“Clothes should be a friend to woman—the kind of friend you can see again and again and not get sick of.Main Bocher aka Mainbocher
Main Rousseau Bocher was born in Chicago, IL, in 1890. His first name was his mother’s given name, and his full name was pronounced in a very American way: Maine Bocker. When he opened his design company and combined the names into Mainbocher, the pronunciation morphed into a more continental “Mainboshay”.
His father died when he was young, and Main was forced to abandon his college career. At nineteen he moved to New York, worked odd jobs (cigar maker, for one!), and decamped for Munich a few years later. After a stint as an ambulance driver during WWI, he moved to Paris with the dream of singing opera. On the day of his debut, he lost his voice. Out of this broken dream came a new one: he talked his way into a job at Paris Vogue as an illustrator and editor. A dream position, which he then abandoned in 1929 to teach himself clothing design.
Are you still with us? Main Bocher is not yet 40, but he has embarked on his fourth (or fifth) career, and fashion design had staying power. He wasn’t just a success at it, he was a phenom. By 1932, he was a fixture as a couturier on the Paris scene. Timing is everything, and just before the Nazi occupation, he moved his enterprise to New York.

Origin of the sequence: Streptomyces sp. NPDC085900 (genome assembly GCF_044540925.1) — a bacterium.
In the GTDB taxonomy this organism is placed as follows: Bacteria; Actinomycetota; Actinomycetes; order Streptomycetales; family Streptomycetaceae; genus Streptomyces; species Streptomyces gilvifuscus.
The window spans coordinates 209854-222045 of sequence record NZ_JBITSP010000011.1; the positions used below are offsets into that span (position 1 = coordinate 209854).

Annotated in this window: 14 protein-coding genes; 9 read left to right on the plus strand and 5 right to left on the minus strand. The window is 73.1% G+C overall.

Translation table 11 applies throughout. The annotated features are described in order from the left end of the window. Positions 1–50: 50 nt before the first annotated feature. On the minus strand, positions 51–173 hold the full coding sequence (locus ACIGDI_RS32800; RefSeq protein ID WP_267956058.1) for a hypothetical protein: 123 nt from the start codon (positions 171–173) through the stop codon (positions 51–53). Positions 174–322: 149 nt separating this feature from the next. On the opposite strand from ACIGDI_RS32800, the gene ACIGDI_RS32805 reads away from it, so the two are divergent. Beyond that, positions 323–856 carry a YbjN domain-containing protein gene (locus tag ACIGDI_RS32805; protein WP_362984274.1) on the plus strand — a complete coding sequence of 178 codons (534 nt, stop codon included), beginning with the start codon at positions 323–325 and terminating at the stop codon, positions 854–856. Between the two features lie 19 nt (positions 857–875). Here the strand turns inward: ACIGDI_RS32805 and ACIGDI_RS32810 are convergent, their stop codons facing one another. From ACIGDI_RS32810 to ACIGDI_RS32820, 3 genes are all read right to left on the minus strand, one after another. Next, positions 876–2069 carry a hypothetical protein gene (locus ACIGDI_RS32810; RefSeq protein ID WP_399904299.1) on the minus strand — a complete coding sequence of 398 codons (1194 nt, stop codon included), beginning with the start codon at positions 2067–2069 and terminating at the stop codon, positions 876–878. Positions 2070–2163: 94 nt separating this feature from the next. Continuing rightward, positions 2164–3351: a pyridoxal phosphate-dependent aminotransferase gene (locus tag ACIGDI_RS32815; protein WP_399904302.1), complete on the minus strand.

His designs were considered “severely elegant”, although they aren’t minimalist in the way we use the term today. He is credited with many design innovations, the short(er) evening dress (1931), the strapless dress (1934), a cinched-waist silhouette that predated the New Look (1939), the evening cardigan (1941), and the sheath (1946).
Mainbocher designed the WAVES (Women’s Naval Reserve during WWII) uniform for the US navy.
It’s not at all surprising that the self-created American designer met up with such a like-minded soul as Wallis Simpson, who determinedly made herself into an iconic fashion plate. The lead-up to her wedding was a swirl of controversy, and her “vulgarity” was much debated. She wanted a dress that was memorable, elegant, but as untraditional as possible.
Mainbocher created a dress in her signature color of “Wallis blue,” which reportedly matched her eyes. It was fitted with a wide buttoned cummerbund and narrow skirt, to show off her slim figure. Blue is an unstable dye, and the dress has since faded to a cream color.
He also created several other dresses for her trousseau, keeping his staff busy day and night.
In 1939, the Duchess was photographed for British Vogue wearing the below-left Mainbocher dress with an eighteenth-century silhouette. The dress at the right is another Mainbocher creation, with a high neck, cap sleeves, and a full skirt.
Wallis Simpson posed for her engagement photos in a Mainbocher sequined jacket. The jacket was believed to have been a brilliant blue.
The self-taught Mainbocher traveled far in his life, eventually designing for socialites like C.Z. Guest and Gloria Vanderbilt. He was a perfectionist, and the details in his designs deserve close scrutiny, for they are works of art in and of themselves. Yet he didn’t get lost in detail, always making the total woman look beautiful.